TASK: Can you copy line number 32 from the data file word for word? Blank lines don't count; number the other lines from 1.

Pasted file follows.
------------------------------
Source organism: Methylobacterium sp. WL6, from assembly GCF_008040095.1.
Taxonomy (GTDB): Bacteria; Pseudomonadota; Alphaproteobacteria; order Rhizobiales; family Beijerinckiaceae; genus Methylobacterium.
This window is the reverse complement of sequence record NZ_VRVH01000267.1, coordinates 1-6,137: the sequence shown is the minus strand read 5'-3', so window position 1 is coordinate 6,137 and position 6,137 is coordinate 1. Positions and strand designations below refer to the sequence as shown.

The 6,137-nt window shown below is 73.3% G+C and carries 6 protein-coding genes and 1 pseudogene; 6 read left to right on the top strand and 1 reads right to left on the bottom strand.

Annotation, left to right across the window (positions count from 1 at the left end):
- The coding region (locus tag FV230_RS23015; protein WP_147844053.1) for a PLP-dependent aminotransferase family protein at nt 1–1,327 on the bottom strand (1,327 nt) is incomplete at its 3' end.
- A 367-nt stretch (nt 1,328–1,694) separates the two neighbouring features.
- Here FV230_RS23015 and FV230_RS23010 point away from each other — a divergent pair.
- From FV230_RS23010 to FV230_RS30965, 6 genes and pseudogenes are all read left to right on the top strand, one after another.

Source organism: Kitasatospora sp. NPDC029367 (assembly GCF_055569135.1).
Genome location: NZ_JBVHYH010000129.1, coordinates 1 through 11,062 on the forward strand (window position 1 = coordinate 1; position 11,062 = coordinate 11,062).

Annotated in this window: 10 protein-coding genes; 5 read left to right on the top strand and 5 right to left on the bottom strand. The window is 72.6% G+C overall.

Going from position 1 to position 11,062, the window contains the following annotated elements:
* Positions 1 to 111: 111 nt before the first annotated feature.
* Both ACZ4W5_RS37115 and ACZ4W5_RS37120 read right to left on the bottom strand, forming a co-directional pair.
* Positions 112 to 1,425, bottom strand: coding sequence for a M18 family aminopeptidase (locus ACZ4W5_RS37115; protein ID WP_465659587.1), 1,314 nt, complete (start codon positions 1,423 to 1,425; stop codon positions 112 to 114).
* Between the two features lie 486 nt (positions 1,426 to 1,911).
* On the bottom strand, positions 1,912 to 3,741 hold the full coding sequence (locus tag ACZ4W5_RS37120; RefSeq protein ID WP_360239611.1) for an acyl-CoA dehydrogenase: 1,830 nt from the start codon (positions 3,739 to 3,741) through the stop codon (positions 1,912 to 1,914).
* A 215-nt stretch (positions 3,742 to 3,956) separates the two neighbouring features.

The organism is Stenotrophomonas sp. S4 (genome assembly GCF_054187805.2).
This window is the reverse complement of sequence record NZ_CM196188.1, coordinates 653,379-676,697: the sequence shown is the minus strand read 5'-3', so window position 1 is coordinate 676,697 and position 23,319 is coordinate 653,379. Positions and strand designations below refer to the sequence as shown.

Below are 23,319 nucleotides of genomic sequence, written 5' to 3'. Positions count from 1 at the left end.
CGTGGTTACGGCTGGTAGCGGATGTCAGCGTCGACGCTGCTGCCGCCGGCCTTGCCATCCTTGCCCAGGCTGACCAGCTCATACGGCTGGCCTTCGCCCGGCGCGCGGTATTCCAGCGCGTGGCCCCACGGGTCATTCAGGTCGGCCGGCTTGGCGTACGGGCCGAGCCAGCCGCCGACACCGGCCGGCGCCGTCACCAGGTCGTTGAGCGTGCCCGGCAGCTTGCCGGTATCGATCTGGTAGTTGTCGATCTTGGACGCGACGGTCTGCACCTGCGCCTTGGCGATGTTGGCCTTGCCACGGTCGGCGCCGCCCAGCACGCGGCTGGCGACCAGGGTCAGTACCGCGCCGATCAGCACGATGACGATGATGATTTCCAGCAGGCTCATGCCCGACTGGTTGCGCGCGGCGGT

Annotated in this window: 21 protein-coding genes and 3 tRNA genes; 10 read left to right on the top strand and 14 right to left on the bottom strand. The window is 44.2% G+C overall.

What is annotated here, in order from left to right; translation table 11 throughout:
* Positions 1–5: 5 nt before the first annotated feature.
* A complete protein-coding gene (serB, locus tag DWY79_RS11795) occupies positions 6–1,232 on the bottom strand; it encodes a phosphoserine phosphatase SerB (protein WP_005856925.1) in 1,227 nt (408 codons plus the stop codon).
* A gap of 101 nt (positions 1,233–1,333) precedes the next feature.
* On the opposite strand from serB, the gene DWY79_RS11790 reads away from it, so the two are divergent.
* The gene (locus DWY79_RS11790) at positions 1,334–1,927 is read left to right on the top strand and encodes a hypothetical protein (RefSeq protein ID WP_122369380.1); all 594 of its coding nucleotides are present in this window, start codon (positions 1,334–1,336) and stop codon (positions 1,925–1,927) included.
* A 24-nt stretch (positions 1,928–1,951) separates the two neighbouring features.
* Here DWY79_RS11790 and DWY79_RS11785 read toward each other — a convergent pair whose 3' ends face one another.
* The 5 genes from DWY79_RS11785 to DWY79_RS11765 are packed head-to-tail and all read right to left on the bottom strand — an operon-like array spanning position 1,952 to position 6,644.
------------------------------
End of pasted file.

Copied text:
* Here DWY79_RS11790 and DWY79_RS11785 read toward each other — a convergent pair whose 3' ends face one another.